Rehab centers for anxiety can help you get back on your feet.
There are many types of anxiety disorders, and all of them can be debilitating in their own ways. When a person has been struggling with anxiety for a long time, or if his or her anxiety makes it difficult to perform daily tasks, anxiety rehab should be considered.
Types of Anxiety Disorders
The NIMH lists the main anxiety disorders that many people struggle with every day.
Obsessive-compulsive disorder (OCD)
Post-traumatic stress disorder (PTSD)
Social Anxiety Disorder
Generalized Anxiety Disorder (GAD)
All of these anxiety disorders could become severe enough that a person would need to go into rehab. When a person’s regular life gets put off track because these anxieties or phobias become too intense, rehab is the best solution. Anxiety rehab centers can help you recover.
Inpatient rehab is great for anxiety patients because they receive round-the-clock care in a controlled environment, ensuring that their experiences in rehab are controlled by the patients themselves and those monitoring them. Outpatient rehab is also possible, but many of these individuals deal with anxieties so intense that they are not functioning comfortably in their day-to-day lives. “In general, anxiety disorders are treated with medication, specific types of psychotherapy, or both” (NIMH).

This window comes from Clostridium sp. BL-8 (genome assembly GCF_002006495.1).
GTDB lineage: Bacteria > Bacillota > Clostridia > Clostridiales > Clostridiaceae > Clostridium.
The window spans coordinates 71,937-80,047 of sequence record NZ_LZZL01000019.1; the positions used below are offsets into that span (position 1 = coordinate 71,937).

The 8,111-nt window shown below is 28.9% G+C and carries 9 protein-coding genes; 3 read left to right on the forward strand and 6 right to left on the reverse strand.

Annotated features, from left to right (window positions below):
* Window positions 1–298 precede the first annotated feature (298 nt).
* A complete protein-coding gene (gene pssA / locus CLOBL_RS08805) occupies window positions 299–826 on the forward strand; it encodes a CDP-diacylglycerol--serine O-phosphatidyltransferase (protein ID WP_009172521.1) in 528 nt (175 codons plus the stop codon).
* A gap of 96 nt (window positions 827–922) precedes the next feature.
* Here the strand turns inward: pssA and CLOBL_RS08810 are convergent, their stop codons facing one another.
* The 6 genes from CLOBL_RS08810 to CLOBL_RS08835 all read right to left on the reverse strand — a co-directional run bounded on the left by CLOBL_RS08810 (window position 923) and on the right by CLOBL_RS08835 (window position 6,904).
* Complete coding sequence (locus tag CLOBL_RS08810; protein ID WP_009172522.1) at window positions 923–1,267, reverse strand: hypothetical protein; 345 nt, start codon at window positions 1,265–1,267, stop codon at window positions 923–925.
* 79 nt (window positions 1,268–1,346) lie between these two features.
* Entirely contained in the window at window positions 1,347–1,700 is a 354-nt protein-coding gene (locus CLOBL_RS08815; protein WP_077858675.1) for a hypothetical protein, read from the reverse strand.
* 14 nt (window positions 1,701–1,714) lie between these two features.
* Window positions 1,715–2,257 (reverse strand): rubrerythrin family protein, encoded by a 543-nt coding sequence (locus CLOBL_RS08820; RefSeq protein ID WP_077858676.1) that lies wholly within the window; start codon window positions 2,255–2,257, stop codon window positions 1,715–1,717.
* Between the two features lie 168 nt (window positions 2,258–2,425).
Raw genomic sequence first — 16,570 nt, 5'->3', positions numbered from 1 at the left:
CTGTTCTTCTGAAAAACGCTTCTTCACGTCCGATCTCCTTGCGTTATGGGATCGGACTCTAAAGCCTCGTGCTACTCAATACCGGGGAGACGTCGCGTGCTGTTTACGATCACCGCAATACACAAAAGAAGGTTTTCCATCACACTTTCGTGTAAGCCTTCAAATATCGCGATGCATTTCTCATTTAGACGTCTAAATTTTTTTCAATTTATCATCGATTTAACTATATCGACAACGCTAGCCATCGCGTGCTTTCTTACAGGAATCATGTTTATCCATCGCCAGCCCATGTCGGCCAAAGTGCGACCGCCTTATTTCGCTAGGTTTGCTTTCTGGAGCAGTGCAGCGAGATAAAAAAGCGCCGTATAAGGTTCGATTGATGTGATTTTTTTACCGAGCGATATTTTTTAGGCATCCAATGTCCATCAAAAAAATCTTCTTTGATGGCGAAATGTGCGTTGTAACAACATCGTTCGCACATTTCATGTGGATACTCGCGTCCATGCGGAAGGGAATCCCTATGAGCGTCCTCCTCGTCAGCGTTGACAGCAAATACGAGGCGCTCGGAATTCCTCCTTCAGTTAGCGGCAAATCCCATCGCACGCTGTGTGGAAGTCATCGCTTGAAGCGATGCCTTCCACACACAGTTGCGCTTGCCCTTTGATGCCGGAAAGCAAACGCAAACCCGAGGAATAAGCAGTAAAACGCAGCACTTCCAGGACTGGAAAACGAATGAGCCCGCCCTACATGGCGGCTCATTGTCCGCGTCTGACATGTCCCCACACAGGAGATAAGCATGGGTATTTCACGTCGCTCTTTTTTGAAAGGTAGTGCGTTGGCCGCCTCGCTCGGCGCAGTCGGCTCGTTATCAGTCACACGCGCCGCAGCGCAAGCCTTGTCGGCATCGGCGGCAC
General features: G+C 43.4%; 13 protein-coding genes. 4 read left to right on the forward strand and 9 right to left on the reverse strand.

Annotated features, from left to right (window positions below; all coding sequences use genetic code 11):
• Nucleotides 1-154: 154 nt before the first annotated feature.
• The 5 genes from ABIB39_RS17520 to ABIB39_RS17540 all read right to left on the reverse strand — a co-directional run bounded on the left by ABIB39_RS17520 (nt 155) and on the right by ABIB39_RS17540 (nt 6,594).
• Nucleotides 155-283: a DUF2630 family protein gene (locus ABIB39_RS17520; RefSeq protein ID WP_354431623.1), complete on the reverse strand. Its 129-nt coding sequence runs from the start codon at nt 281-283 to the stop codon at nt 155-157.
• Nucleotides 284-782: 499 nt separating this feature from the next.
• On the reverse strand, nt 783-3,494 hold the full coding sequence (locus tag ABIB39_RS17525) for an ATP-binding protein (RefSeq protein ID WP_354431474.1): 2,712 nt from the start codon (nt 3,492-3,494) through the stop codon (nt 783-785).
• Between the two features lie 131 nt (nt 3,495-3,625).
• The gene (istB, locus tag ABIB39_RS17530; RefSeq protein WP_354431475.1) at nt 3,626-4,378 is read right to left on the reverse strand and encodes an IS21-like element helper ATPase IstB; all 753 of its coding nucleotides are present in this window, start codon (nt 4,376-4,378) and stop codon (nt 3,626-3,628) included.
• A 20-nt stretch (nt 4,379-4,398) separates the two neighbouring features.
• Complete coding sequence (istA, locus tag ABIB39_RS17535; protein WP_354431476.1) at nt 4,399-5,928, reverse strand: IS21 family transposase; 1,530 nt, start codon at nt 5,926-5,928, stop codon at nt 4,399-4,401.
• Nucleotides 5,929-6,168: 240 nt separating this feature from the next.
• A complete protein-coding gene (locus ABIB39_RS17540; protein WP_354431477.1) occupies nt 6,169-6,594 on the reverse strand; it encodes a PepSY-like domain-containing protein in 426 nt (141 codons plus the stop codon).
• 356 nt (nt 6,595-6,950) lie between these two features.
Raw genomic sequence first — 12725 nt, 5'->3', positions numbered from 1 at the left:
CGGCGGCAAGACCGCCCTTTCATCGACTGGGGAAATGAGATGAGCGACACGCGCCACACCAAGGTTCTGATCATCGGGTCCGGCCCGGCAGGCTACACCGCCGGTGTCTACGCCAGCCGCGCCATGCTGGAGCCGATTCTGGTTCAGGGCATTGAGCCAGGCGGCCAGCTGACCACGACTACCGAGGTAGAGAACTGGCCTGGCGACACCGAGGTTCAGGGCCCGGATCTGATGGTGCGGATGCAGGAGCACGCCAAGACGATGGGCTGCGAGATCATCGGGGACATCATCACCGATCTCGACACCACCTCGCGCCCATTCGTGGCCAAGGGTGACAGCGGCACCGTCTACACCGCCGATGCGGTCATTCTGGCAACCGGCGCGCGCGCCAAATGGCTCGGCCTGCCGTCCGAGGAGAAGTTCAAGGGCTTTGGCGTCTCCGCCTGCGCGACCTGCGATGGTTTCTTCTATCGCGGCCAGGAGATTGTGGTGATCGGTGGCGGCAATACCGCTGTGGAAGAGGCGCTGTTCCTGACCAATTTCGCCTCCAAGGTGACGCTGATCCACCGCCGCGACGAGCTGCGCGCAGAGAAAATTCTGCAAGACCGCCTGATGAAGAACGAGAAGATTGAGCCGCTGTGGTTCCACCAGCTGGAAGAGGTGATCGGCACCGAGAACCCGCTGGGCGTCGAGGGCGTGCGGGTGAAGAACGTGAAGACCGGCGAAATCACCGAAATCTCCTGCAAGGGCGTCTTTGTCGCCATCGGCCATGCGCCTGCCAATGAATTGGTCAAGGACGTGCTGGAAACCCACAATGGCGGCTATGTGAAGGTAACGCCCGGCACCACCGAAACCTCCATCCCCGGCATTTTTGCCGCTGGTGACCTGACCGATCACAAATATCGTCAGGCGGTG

Medications are often very helpful during the treating anxiety disorders, but they are “a short-term measure rather than the solution to anxiety disorders” (SGV). More than anything, medication helps keep anxiety disorders under control while a person receives therapy, which often produces the best long-term solutions.
The NIMH lists some of the medications that are used in anxiety rehab:
Antidepressants (SSRIs, Tricyclics, MAOIs)
“Anti-anxiety drugs” (Benzodiazepines)
In anxiety rehab, a doctor will go over your history of medications, find the one that is right for you, and discuss all side effects of the medication with you.
Cognitive-behavioral therapy is one of the most useful types of therapy for anxiety disorders and also includes many of the different approaches used in anxiety rehab. Cognitively, this therapy “helps people change the thinking patterns that support their fears” (NIMH). Behaviorally, it teaches them to change their actions toward situations that provoke their anxieties.
Some cognitive-behavior therapy approaches are:
Exposure therapy: Often starting with a person’s “least threatening fears,” exposure therapy asks the patient to expose him or herself to whichever fears need to be conquered (SGV). If the person is afraid of insects, he or she is asked to think about insects, talk about insects, and gradually become more comfortable with them so that seeing one won’t make that person panic or leave the room. The person is then asked to “appreciate that nothing bad happened,” slowly taking the power away from the fear.
Recall therapy: This is helpful to those with PTSD, who are asked to gradually recall what happened to them in a safe space.
Group therapy: Group therapy helps those with social phobias become more comfortable with social situations.
Deep breathing and exercise are also taught during anxiety rehab therapy. Cognitive-behavior therapy usually lasts for 12 weeks and can help people gradually become more comfortable with their own anxieties until, ultimately, they are whittled down to a very manageable level.
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